How to Train as a Multi-Sport Athlete

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Multi-sport athletes are on the go year round, making it difficult to specialize their training for each sport. If you play football, basketball and baseball (or any other three sports), you won't have time to get into a sport-specific program. However, this doesn't have to be a problem.

The foundations of athleticism—strength, speed, power, stability and flexibility—cross over to nearly all sports. So, to maximize your training as a multi-sport athlete, you must regularly perform exercises that improve these foundational attributes. Doing so will maximize your performance and help prevent injury in all the sports you play.

Try the five exercises below to work your entire body and improve your athletic performance.

Hang Clean (Power)
The Hang Clean has tremendous carryover to every sport since it requires you to generate force as quickly as possible to get the bar from mid-thigh to the shoulders or rack position. The Hang Clean consists of four phases: the first pull, scoop, second pull and catch. Each phase requires a great degree of coordination, explosiveness, stability and hip and shoulder flexibility. Mastering the Hang Clean will help unleash your explosive ability and add inches to your vertical jump. Due to the technical nature of the movement, focus on performing low reps with perfect form.

  • Assume athletic stance
  • Hold bar just above knees with slightly wider than shoulder-width grip, back locked, shoulders up and abs and chest flexed
  • Fully extend hips, knees and ankles to explode up; forcefully shrug
  • Pull bar up, keeping it close to chest
  • Drop under bar and catch it in front of shoulders in quarter-squat
  • Extend hips and knees to drive up
  • Lower bar with control to start position; repeat for specified reps

Sets/Reps: 4x2 with two-minute rest

Deadlift (Strength)
The Deadlift reigns supreme in building absolute strength, because to lift a heavily loaded barbell from the floor requires the coordinated effort of nearly every muscle in the body. Deadlifts strengthen the powerful posterior chain muscles (the glutes and hamstrings), which extend the hips, thus helping you sprint faster. However, to improve performance and prevent lower back injuries, you must maintain proper form when executing the lift. Remember to sit the hips backs while keeping the bar over the middle of the foot. Be sure to extend through the hips—not the lower back—to reduce strain on the discs of the lumbar spine. Again, since the lift is technical, keep the reps low. Increase the load with each set.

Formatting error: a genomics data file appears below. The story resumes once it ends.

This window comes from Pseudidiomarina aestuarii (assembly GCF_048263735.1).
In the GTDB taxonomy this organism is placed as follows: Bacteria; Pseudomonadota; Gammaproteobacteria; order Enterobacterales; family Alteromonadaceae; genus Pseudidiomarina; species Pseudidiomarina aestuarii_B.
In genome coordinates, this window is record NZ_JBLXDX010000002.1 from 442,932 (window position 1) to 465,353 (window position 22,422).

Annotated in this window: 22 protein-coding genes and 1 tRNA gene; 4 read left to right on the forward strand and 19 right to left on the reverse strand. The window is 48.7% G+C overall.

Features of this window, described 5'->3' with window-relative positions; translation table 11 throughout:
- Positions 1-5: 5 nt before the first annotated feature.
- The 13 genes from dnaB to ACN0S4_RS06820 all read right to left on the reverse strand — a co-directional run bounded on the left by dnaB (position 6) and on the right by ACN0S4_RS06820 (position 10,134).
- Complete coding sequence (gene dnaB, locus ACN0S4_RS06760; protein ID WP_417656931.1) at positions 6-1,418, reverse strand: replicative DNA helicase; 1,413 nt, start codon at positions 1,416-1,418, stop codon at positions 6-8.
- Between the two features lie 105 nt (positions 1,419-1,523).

• In athletic stance, assume Deadlift position with back locked, abs tight, chest flexed and grip outside shoulder-width
  • Explode into standing position by extending hips and knees; keep back flat and chest up
  • Lower bar to floor through same motion; repeat for specified reps

Sets/Reps: 5x3 with one- to two-minute rest

Push-Up (Stability)
Push-Ups are a great full-body exercise as they challenge stability of the core, shoulders and back muscles. They help you block opponents, throw further and swing harder. Sadly, Push-Ups are absent from many training programs, because athletes seem to favor the Bench Press. While the Bench Press has value, Push-Ups put less stress on the shoulders—which is great for throwing athletes, such as quarterbacks and pitchers. Push-Ups can be varied to make them more challenging—try them loaded with plates, bands or chains; performed on unstable surfaces; done unilaterally; or with one foot elevated. The options are many, and the variety will continually challenge your muscles for increased strength.

  • Assume push-up position on ground with hands slightly wider than shoulder-width
  • Lower until chest barely touches ground; keep elbows to sides and core tight
  • Extend arms to push body up to start position; repeat for specified reps

Sets/Reps: 3x10-20 with one-minute rest

Dumbbell Lunge (Stability)
Dumbbell Lunges have many strength-building and stability benefits, including improving balance and strength around the ankles, knees and hips. This means you can change direction quickly while still maintaining control. They also challenge the core, because they force you to keep your upper body upright and stable while balanced on one leg between strides. To increase their difficulty, perform Lunges while holding dumbbells or try Scissor Jumps for variation.

  • Begin in athletic stance holding dumbbells at sides
  • Step forward to comfortable distance and lower into lunge position until back knee is just above ground
  • Drive back into start position by pushing through heel of front foot
  • Repeat with opposite leg; continue alternating for specified reps

Sets/Reps: 2-3x10-12 each leg with one- to two-minute rest

Bodyweight Full Squat (Flexibility)
Bodyweight Full Squats promote flexibility in the hips while challenging core stability. Load the Squat to turn this flexibility exercise into a strength exercise. Performed with a full range of motion, with or without a load, the Squat will make you more flexible and faster—you'll be able to move more easily around the field with a reduced chance of injury.

  • Assume athletic stance with feet slightly wider than hip-width and arms crossed at shoulders
  • Bend at hips and knees to lower into squat until butt nearly touches heels
  • Extend hips and knees to drive up out of squat
  • Repeat for specified reps

Sets/Reps: 2-3x30 with one- to two-minute rest


Joe Giandonato, MS, CSCS, is the head strength and conditioning coach at Germantown Academy in Fort Washington, Pa. He has authored numerous articles on a wide variety of topics, including injury prevention, nutrition and improving athletic performance.

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